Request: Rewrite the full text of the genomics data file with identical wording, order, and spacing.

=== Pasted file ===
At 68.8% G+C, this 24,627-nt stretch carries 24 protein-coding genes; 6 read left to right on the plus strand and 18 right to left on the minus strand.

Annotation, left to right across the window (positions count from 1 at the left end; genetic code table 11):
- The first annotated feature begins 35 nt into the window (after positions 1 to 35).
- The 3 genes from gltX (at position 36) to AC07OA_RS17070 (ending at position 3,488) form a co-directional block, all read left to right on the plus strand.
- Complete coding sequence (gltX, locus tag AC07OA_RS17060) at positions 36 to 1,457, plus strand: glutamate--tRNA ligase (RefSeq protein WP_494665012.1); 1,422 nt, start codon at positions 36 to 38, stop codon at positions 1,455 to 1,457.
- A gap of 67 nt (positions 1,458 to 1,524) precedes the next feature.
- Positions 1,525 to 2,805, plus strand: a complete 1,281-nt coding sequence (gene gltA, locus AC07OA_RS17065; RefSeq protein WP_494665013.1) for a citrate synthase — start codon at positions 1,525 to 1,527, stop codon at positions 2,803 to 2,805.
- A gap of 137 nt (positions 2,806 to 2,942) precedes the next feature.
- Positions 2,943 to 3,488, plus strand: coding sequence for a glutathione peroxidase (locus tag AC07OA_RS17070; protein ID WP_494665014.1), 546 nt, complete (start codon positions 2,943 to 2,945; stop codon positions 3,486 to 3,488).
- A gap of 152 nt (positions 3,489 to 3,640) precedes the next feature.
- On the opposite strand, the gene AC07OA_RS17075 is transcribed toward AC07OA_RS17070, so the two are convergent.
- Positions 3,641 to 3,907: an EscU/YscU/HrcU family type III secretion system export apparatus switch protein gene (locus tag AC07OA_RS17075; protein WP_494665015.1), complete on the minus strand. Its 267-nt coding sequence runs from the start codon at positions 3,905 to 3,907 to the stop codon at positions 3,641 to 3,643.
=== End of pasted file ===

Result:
At 68.8% G+C, this 24,627-nt stretch carries 24 protein-coding genes; 6 read left to right on the plus strand and 18 right to left on the minus strand.

Annotation, left to right across the window (positions count from 1 at the left end; genetic code table 11):
- The first annotated feature begins 35 nt into the window (after positions 1 to 35).
- The 3 genes from gltX (at position 36) to AC07OA_RS17070 (ending at position 3,488) form a co-directional block, all read left to right on the plus strand.
- Complete coding sequence (gltX, locus tag AC07OA_RS17060) at positions 36 to 1,457, plus strand: glutamate--tRNA ligase (RefSeq protein WP_494665012.1); 1,422 nt, start codon at positions 36 to 38, stop codon at positions 1,455 to 1,457.
- A gap of 67 nt (positions 1,458 to 1,524) precedes the next feature.
- Positions 1,525 to 2,805, plus strand: a complete 1,281-nt coding sequence (gene gltA, locus AC07OA_RS17065; RefSeq protein WP_494665013.1) for a citrate synthase — start codon at positions 1,525 to 1,527, stop codon at positions 2,803 to 2,805.
- A gap of 137 nt (positions 2,806 to 2,942) precedes the next feature.
- Positions 2,943 to 3,488, plus strand: coding sequence for a glutathione peroxidase (locus tag AC07OA_RS17070; protein ID WP_494665014.1), 546 nt, complete (start codon positions 2,943 to 2,945; stop codon positions 3,486 to 3,488).
- A gap of 152 nt (positions 3,489 to 3,640) precedes the next feature.
- On the opposite strand, the gene AC07OA_RS17075 is transcribed toward AC07OA_RS17070, so the two are convergent.
- Positions 3,641 to 3,907: an EscU/YscU/HrcU family type III secretion system export apparatus switch protein gene (locus tag AC07OA_RS17075; protein WP_494665015.1), complete on the minus strand. Its 267-nt coding sequence runs from the start codon at positions 3,905 to 3,907 to the stop codon at positions 3,641 to 3,643.